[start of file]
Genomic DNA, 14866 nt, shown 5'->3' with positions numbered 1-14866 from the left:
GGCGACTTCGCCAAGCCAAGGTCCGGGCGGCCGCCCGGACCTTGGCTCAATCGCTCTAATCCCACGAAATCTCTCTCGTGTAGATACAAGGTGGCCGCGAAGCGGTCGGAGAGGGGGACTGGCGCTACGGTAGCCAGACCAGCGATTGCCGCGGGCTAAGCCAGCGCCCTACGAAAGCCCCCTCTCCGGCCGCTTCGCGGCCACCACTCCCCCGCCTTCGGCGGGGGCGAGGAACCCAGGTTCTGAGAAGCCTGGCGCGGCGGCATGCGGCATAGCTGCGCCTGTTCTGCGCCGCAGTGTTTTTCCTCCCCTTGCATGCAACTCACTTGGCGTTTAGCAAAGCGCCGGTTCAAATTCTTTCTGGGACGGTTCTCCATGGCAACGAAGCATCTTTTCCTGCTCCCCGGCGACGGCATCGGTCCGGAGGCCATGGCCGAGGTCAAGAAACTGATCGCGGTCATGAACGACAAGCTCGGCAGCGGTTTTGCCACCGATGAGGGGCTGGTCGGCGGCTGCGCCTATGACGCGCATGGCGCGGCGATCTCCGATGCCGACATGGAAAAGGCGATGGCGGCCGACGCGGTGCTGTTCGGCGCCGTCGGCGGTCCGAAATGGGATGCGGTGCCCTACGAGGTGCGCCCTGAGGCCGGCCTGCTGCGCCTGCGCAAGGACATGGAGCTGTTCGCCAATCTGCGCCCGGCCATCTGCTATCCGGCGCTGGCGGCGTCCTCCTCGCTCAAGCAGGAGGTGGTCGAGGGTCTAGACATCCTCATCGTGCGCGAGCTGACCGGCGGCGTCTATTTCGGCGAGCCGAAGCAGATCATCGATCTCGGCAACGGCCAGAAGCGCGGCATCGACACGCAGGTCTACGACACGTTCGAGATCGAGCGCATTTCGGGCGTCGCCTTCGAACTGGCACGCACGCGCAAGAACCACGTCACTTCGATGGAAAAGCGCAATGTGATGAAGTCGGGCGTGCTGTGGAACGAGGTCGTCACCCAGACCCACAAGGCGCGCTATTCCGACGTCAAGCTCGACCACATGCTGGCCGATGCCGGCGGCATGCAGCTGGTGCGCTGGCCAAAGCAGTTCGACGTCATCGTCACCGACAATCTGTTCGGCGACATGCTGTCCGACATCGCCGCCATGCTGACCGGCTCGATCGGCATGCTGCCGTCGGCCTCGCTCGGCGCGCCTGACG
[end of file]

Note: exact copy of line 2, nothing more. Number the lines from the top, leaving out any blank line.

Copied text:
GGCGACTTCGCCAAGCCAAGGTCCGGGCGGCCGCCCGGACCTTGGCTCAATCGCTCTAATCCCACGAAATCTCTCTCGTGTAGATACAAGGTGGCCGCGAAGCGGTCGGAGAGGGGGACTGGCGCTACGGTAGCCAGACCAGCGATTGCCGCGGGCTAAGCCAGCGCCCTACGAAAGCCCCCTCTCCGGCCGCTTCGCGGCCACCACTCCCCCGCCTTCGGCGGGGGCGAGGAACCCAGGTTCTGAGAAGCCTGGCGCGGCGGCATGCGGCATAGCTGCGCCTGTTCTGCGCCGCAGTGTTTTTCCTCCCCTTGCATGCAACTCACTTGGCGTTTAGCAAAGCGCCGGTTCAAATTCTTTCTGGGACGGTTCTCCATGGCAACGAAGCATCTTTTCCTGCTCCCCGGCGACGGCATCGGTCCGGAGGCCATGGCCGAGGTCAAGAAACTGATCGCGGTCATGAACGACAAGCTCGGCAGCGGTTTTGCCACCGATGAGGGGCTGGTCGGCGGCTGCGCCTATGACGCGCATGGCGCGGCGATCTCCGATGCCGACATGGAAAAGGCGATGGCGGCCGACGCGGTGCTGTTCGGCGCCGTCGGCGGTCCGAAATGGGATGCGGTGCCCTACGAGGTGCGCCCTGAGGCCGGCCTGCTGCGCCTGCGCAAGGACATGGAGCTGTTCGCCAATCTGCGCCCGGCCATCTGCTATCCGGCGCTGGCGGCGTCCTCCTCGCTCAAGCAGGAGGTGGTCGAGGGTCTAGACATCCTCATCGTGCGCGAGCTGACCGGCGGCGTCTATTTCGGCGAGCCGAAGCAGATCATCGATCTCGGCAACGGCCAGAAGCGCGGCATCGACACGCAGGTCTACGACACGTTCGAGATCGAGCGCATTTCGGGCGTCGCCTTCGAACTGGCACGCACGCGCAAGAACCACGTCACTTCGATGGAAAAGCGCAATGTGATGAAGTCGGGCGTGCTGTGGAACGAGGTCGTCACCCAGACCCACAAGGCGCGCTATTCCGACGTCAAGCTCGACCACATGCTGGCCGATGCCGGCGGCATGCAGCTGGTGCGCTGGCCAAAGCAGTTCGACGTCATCGTCACCGACAATCTGTTCGGCGACATGCTGTCCGACATCGCCGCCATGCTGACCGGCTCGATCGGCATGCTGCCGTCGGCCTCGCTCGGCGCGCCTGACG